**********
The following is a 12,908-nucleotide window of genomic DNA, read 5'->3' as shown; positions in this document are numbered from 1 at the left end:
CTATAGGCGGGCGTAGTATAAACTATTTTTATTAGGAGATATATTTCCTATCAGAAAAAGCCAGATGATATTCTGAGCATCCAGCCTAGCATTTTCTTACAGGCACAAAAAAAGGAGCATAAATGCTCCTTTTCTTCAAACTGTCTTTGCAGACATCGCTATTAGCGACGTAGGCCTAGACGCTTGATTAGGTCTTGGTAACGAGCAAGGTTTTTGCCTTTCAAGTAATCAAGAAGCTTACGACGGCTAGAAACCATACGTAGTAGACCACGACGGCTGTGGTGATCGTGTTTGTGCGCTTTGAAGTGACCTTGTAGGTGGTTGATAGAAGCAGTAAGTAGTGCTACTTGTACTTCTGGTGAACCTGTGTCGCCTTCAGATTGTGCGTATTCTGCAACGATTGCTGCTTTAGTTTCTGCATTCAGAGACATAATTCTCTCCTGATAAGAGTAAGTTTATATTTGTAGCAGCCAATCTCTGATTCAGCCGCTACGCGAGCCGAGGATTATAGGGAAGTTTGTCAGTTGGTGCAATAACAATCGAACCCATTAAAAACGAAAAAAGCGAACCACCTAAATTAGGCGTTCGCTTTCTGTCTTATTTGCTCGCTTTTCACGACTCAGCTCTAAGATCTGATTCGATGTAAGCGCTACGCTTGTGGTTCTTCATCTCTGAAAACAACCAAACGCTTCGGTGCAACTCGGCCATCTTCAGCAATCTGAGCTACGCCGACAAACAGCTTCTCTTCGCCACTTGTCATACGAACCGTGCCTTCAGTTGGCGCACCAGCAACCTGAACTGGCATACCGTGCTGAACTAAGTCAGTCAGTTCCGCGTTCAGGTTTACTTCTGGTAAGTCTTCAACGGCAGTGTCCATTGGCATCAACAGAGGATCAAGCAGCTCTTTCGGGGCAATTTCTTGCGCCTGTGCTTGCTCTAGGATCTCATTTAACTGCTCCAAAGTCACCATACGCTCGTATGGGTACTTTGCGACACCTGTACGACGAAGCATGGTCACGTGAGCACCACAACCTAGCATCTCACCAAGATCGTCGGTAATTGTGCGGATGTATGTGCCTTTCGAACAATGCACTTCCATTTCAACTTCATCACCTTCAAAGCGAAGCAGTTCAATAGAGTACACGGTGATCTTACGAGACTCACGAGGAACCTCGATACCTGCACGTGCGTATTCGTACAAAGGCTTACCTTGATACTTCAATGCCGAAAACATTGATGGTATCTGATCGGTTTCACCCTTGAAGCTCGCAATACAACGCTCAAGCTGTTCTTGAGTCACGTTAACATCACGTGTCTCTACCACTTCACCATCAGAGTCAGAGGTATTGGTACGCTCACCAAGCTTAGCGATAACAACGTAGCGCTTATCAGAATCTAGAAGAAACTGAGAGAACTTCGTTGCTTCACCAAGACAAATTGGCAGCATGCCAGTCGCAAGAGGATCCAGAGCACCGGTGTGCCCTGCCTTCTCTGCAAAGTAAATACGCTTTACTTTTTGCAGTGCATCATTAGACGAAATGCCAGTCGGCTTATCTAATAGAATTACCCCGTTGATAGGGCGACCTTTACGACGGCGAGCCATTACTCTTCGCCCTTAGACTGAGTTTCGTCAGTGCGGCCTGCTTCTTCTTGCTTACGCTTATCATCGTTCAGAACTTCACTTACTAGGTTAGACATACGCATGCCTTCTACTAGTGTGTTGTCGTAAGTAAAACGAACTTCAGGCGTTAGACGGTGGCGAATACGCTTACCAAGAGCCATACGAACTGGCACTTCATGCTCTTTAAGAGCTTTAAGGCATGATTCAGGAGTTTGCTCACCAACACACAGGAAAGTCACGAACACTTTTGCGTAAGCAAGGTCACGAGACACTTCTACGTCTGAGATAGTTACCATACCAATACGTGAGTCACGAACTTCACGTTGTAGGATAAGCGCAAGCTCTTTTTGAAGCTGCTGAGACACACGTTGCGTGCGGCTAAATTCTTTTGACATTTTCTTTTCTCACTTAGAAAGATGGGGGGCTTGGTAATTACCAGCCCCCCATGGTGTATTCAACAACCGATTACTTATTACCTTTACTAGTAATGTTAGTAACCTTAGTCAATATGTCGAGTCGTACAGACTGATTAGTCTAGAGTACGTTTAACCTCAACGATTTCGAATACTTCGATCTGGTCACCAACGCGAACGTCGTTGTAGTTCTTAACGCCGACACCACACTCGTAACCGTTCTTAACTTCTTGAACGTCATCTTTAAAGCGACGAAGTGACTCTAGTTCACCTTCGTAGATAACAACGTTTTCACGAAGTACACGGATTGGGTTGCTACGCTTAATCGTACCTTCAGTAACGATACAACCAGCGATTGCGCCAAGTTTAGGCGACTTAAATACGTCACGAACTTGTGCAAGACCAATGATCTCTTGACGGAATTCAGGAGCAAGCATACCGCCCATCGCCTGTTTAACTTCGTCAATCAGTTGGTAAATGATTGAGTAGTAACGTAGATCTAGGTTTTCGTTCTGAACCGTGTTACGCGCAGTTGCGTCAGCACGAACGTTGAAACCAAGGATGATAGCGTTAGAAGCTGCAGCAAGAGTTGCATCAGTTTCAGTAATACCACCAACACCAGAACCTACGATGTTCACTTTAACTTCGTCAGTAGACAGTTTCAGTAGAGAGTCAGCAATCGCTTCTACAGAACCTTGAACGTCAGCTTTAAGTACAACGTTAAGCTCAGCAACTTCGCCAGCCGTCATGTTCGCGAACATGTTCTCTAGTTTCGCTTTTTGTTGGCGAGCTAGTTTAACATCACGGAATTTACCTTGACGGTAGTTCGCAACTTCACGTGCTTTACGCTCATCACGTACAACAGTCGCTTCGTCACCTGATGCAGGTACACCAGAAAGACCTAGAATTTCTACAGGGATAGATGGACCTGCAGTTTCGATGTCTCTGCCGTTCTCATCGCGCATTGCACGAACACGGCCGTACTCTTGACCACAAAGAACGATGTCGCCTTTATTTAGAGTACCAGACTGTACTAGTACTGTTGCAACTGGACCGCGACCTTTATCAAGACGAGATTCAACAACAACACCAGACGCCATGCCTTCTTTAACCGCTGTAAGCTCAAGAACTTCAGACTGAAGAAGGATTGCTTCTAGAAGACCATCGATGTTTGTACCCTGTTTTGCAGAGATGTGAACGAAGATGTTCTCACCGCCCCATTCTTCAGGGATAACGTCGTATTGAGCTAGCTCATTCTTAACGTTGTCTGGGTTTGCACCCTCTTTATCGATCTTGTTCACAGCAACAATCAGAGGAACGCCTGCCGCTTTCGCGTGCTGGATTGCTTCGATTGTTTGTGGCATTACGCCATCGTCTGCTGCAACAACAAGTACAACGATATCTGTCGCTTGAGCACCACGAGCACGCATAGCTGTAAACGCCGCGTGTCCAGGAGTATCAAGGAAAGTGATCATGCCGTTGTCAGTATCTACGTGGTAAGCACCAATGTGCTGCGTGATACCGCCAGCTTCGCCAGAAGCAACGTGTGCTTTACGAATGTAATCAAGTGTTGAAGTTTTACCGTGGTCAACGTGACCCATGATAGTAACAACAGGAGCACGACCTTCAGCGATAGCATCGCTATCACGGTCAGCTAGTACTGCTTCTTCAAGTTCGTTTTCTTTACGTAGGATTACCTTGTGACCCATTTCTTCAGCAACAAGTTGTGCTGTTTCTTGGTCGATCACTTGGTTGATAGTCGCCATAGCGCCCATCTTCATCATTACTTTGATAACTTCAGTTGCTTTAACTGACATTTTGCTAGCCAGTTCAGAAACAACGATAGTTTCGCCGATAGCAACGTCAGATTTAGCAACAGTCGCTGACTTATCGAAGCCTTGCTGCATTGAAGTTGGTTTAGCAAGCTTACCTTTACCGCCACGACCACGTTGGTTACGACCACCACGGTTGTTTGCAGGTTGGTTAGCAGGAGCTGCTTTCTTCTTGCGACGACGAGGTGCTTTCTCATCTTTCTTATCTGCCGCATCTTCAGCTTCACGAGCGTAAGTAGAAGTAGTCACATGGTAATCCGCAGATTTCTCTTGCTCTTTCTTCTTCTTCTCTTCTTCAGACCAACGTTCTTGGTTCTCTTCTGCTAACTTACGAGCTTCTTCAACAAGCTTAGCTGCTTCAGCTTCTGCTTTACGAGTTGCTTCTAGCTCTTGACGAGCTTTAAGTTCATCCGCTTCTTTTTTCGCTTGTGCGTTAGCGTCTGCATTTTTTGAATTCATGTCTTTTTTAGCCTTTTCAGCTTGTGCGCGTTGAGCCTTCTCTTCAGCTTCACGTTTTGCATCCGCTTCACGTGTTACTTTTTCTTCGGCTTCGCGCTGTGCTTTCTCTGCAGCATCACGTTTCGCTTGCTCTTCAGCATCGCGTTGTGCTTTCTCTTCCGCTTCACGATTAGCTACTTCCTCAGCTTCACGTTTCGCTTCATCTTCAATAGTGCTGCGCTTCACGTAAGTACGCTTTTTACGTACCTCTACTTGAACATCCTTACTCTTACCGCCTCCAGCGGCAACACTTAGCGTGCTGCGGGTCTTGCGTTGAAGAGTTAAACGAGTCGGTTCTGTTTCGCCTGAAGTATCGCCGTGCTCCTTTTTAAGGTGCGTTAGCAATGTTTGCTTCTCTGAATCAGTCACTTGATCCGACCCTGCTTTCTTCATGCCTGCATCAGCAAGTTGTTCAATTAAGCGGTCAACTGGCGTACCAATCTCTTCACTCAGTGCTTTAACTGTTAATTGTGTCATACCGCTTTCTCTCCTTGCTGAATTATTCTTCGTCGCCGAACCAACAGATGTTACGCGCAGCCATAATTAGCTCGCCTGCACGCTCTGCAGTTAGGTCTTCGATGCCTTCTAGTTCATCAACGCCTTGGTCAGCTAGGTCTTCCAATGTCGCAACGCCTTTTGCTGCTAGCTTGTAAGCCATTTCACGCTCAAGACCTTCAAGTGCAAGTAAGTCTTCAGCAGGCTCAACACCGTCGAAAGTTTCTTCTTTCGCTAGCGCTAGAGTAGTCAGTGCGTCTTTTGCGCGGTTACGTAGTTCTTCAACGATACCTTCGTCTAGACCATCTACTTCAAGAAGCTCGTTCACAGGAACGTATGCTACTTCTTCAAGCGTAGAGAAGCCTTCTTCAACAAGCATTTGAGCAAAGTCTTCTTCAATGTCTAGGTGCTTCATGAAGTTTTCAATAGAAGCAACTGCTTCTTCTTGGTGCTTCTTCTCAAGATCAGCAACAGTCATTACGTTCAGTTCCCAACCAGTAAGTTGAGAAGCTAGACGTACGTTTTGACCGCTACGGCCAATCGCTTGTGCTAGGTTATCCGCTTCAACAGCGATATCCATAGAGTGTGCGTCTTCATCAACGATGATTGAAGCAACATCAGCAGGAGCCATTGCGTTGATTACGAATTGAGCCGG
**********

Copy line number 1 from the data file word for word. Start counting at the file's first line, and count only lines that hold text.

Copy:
The following is a 12,908-nucleotide window of genomic DNA, read 5'->3' as shown; positions in this document are numbered from 1 at the left end: